"Takotsubo"cardiomyopathy is a novel cardiac syndrome characterized by transient left ventricular dysfunction with chest pain, electrocardiographic changes and minimal release of myocardial enzymes mimicking acute myocardial infarction. Left ventriculograms obtained after onset show apical ballooning with basal hyperkinesia. Because this gives the left ventricle a peculiar shape (i.e., a round bottom and narrow neck) that resembles a type of bottle used in Japan for trapping octopus, Sato et al termed the syndrome "Takotsubo" cardiomyopathy (Tako: octopus, tsubo: bottle) (1); it has also been called ampulla or amphora cardiomyopathy (2, 3). Strangely enough, this disease has been reported frequently in Japan (1–21), but rarely in other countries (22, 23).
In Japan, Takotsubo cardiomyopathy is more prevalent among women than men (7 : 1), with the average age at onset being 68.6±12.2 in women and 65.9±9.1 years in men (3). The incidence is estimated at 1% to 2% of acute myocardial infarctions (3, 10), and the Angina Pectoris-Myocardial Infarction Investigators in Japan (15) reported that 38 of 88 patients (43%) in whom it was observed had prior aggravation of an underlying disorder (cerebrovascular accident, epilepsy, exacerbated bronchial asthma, acute abdomen), noncardiac surgery or other medical procedure. Notably, the onset is also frequently preceded [27% (15) to 71% (3)] by emotional stress associated, for example, with a sudden accident, death/funeral of a family member, excessive exercise, quarreling, excessive alcohol consumption or great excitation, which suggests emotional or physical stress might play a key role in Takotsubo cardiomyopathy. Electrocardiograms obtained at onset show ST-segment elevation in a wide area that includes the anterior, lateral and inferior ventricular wall, with more pronounced elevation in V4–6 than V1–3; less frequently there is an abnormal Q wave and prolongation of QTc intervals (4), and in one study reciprocal changes were seen in 3 of 21 patients which is less frequent than anterior myocardial infarction (10). There is also slight elevation of peak myocardial creatine kinase activity (480 IU/l on average) (10).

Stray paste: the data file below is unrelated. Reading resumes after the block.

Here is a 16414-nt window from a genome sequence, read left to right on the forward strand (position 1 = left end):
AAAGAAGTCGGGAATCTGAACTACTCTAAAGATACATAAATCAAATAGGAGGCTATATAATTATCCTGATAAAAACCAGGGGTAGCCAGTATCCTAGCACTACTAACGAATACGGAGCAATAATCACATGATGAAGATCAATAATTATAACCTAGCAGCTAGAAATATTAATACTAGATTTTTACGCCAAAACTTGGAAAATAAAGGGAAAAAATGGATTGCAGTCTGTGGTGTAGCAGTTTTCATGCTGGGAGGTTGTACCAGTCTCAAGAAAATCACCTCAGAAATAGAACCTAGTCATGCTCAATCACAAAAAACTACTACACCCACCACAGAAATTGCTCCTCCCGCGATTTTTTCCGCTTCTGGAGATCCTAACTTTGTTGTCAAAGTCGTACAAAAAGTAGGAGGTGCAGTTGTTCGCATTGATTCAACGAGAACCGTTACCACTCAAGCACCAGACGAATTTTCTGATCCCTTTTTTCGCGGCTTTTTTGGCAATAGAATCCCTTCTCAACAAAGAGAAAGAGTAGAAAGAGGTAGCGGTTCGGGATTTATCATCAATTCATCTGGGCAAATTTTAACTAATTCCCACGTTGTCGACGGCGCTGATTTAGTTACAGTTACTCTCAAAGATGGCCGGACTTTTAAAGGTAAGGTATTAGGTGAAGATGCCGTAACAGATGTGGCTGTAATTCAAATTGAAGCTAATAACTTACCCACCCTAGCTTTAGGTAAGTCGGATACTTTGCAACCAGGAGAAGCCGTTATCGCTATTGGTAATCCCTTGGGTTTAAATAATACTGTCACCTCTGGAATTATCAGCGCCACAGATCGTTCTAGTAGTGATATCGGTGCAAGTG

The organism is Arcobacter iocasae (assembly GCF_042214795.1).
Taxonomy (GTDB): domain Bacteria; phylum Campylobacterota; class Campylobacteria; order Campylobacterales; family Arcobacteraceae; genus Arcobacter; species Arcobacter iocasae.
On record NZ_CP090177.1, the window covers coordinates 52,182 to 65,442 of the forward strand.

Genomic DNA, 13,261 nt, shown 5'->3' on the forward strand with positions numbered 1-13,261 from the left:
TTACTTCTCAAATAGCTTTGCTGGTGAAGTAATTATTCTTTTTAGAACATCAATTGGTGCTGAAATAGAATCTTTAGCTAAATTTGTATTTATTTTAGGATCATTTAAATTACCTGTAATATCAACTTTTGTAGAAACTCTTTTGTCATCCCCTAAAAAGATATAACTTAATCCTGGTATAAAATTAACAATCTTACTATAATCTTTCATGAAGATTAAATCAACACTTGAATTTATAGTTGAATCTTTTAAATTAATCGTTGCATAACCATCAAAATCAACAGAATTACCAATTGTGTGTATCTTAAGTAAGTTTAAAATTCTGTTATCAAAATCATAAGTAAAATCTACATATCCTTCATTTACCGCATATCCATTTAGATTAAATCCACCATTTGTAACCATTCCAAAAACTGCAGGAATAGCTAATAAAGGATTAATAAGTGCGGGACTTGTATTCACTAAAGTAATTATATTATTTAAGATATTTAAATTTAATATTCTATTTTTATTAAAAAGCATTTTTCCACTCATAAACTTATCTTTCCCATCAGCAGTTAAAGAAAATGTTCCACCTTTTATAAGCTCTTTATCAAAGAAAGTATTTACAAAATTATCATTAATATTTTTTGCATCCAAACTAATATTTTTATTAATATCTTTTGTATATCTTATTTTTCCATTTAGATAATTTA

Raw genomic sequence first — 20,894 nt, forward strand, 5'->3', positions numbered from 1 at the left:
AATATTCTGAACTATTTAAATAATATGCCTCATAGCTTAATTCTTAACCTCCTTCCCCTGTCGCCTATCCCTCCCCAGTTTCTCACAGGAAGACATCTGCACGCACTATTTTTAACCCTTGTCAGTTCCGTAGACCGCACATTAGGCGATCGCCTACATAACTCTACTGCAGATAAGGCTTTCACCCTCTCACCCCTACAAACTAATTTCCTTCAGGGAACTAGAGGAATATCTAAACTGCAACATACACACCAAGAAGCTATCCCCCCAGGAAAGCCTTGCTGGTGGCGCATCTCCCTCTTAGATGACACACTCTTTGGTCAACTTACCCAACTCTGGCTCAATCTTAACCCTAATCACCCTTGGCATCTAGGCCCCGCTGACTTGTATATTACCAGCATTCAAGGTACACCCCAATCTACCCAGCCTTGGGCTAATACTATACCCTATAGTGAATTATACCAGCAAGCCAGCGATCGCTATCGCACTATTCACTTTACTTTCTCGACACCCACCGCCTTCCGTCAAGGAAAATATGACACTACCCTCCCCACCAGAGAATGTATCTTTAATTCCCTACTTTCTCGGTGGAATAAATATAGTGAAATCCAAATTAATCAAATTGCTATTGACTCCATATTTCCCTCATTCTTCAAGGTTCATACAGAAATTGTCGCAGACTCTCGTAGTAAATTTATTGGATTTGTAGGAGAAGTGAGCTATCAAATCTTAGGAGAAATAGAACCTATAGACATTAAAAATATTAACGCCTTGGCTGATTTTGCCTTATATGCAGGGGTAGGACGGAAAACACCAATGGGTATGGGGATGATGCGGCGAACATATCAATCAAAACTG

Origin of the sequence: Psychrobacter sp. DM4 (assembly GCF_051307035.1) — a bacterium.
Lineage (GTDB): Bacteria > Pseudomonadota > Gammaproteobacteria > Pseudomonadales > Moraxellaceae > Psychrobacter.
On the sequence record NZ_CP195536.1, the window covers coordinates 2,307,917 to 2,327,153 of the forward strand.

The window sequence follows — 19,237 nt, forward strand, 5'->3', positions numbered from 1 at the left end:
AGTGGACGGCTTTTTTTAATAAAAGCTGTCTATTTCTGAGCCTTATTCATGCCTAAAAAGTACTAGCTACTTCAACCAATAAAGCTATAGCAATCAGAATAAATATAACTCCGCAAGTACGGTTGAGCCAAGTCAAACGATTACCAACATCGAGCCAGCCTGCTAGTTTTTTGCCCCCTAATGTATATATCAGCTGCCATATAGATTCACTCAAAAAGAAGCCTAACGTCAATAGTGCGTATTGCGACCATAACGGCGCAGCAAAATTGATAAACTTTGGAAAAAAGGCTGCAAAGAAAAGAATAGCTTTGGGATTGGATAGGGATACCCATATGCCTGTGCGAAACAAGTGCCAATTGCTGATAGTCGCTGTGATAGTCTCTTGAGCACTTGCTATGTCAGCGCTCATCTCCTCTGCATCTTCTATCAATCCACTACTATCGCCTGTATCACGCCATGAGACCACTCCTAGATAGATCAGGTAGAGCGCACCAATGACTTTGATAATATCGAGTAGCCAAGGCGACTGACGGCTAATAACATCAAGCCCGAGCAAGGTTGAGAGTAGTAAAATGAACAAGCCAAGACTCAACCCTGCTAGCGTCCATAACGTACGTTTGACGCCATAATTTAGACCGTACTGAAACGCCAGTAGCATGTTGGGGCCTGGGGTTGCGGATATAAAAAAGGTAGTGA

One striking finding is that the coronary arteries are normal on angiograms during the acute phase, with 75% stenosis present in only 5 of 21cases (10). Transient total occlusion of the large epicardial artery due to spasm at multiple sites might cause myocardial stunning and transient left ventricular dysfunction that simulates Takotsubo cardiomyopathy (1, 11, 16, 18); however, provocative testing using ergonovine does not show coronary spasm in all 20 cases in one study (10); in two studies ergonovine testing proved positive only in 21% (15) or approximately 30% (3) of cases. The marked apical ballooning, which gives the left ventricle its peculiar shape during the acute phase, is the result of akinesia in a wide area involving the anterior, lateral and inferior wall accompanied by hyperkinesia in the basal area, and may in some cases be the result of myocardial injury caused by excessive catecholamine (5, 8, 9), though catecholamine levels are not necessarily elevated during the acute phase (3, 10). Fortunately, the fatality rate from Takotsubo cardiomyopathy is less than that of acute myocardial infarction: 10 of 250 patients in one study (3) and 1 of 88 patients in another (15). The marked left ventricular dysfunction and the peculiar shape usually disappear within several weeks. Long-term prognosis is not modified by drug therapy (10), and in two studies the rate of recurrence was found to be 1 in 21 cases (10), and 2 in 88 cases (15).
Recently, other aspects of Takotsubo cardiomyopathy have been discovered that might shed additional light on its cause. Thallium-201 scintigraphy revealed a defect confined to the apical region that disappears with convalescence (6, 8). Measurements of coronary flow using a Doppler flow wire showed an impaired coronary flow reserve that persisted for a time after normalization of the left ventricular wall motion (5, 8, 9, 14). In addition, myocardial fatty acid metabolism measured using iodine-123-beta-methyl-p-iodophenyl penta-decanoic acid (123I-BMIPP) was more severely impaired than myocardial perfusion (6), and a discrepancy in the sympathetic innervation between the apical and basal region was seen (12). Moreover, Suzuki et al (24), in this issue of the Journal, described a 64-year-old man who showed ST-segment elevation in the anterior leads after successful treatment of cardiopulmonary arrest. In that case, the left ventricle was atypical because the wall motion abnormality was confined to the anterior wall. Consequently, although all other clinical findings were consistent with Takotsubo cardiomyopathy, the left ventricular wall motion was no longer Takotsubo-like in their case.
In summary, Takotsubo cardiomyopathy is a syndrome of unknown cause and diverse clinical features. Perhaps as additional cases from countries other than Japan are reported, a clearer, more complete understanding of this syndrome will emerge and, in turn, lead to development of an appropriate therapeutic protocol.